The other night, I was re-watching my favorite show, Breaking Bad, and one of Jesse Pinkman’s lines struck me. In case you’re not familiar with the show, Jesse is the young punk protege of Walter White, a 50-year old chemistry-teacher-turned-meth-cook who is slowing corrupting Jesse, his former student and now his assistant. At one point Walter White is discussing ideas for destroying a piece of evidence with another older and more experienced man, Mike, and Jesse sits in the background listening to them spar. Finally he breaks in and says, “What about a magnet?” The evidence they need to destroy is on a laptop hard drive locked up in a police evidence vault, and using a magnet is an ingenious idea.
Walter and Mike ignore Jesse and continue to argue. The young punk couldn’t possibly have an idea worth considering in this discussion. He says it again, a little louder this time, “What about a magnet?” They treat him like a child who is interrupting the adults’ important conversation, still ignoring him.
It’s not until about the fourth time he asks the question, this time shouting, that they turn and look at him. The surprise on their faces tells us all we need to know: first, that it’s a great idea, and second, that no one expects Jesse the rookie to have an idea worth listening to.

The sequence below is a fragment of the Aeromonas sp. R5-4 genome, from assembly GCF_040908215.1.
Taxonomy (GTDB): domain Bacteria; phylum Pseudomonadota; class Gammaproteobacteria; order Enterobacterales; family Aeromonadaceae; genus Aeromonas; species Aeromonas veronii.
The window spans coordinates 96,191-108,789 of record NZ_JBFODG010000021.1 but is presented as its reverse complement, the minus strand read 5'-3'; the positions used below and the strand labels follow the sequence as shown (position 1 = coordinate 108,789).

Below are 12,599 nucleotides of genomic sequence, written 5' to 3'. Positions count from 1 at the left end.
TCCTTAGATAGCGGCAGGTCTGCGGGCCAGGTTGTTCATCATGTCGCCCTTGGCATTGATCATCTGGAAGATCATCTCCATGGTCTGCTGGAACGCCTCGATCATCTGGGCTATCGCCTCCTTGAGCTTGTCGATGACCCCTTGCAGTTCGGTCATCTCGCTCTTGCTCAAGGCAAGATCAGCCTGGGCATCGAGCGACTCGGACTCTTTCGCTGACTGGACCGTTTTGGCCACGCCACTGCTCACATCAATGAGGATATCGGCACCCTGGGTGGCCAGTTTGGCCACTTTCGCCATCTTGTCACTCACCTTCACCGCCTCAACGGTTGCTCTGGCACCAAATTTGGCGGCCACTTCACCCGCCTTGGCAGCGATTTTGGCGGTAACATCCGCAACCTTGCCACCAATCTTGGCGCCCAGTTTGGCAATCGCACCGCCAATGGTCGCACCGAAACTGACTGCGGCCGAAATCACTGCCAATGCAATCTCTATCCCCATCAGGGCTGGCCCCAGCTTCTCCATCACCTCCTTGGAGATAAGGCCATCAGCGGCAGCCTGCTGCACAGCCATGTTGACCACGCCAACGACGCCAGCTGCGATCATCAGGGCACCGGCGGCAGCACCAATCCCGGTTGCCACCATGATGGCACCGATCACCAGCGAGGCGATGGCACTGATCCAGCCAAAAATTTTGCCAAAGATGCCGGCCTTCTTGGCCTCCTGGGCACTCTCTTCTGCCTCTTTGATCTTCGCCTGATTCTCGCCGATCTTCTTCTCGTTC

The moment takes me back to one of my own memories, a race story I often tell in leadership classes. It was one of my first adventure races, and I was the rookie on an experienced team of three. One teammate, a crack navigator, was arguing with the other, our captain, about a navigational decision. The navigator thought we should go one direction, based on the map and compass, and the captain was convinced we should go the opposite way, because he remembered having been in that spot once before. I had relevant intel from other sources, some racers I overheard discussing that particular point in the course, and I couldn’t get a word in to tell them about it. They finally stomped off in two different directions, leaving me to decide which one to follow.
I decided not to follow either of them. Leadership is not just about having the skills to know where we’re going, nor is it about having the experience to recognize a clear direction. It’s also about being able to pull the team together and inspire them to follow, and that requires the ability to listen and learn, even if it’s the rookie who’s talking. Stanley McChrystal, in an excellent TED talk called Listen, Learn…then Lead says something similar. As the post 9-11 world changed dramatically, he realized the approach of his generation to fighting terrorism was becoming obsolete. They had to listen to and learn from the younger generations in order to upgrade their strategies. Factors like social media and the ability to make quick decisions at the ground level, without waiting for layers of approval, were critical in the fight on terror.
My teammates eventually came back to that spot in the woods where I stood waiting. This time they were willing to listen, and I was able to contribute some information that helped get us to the finish line. But we came in dead last, and I hope that was a good lesson for both of them.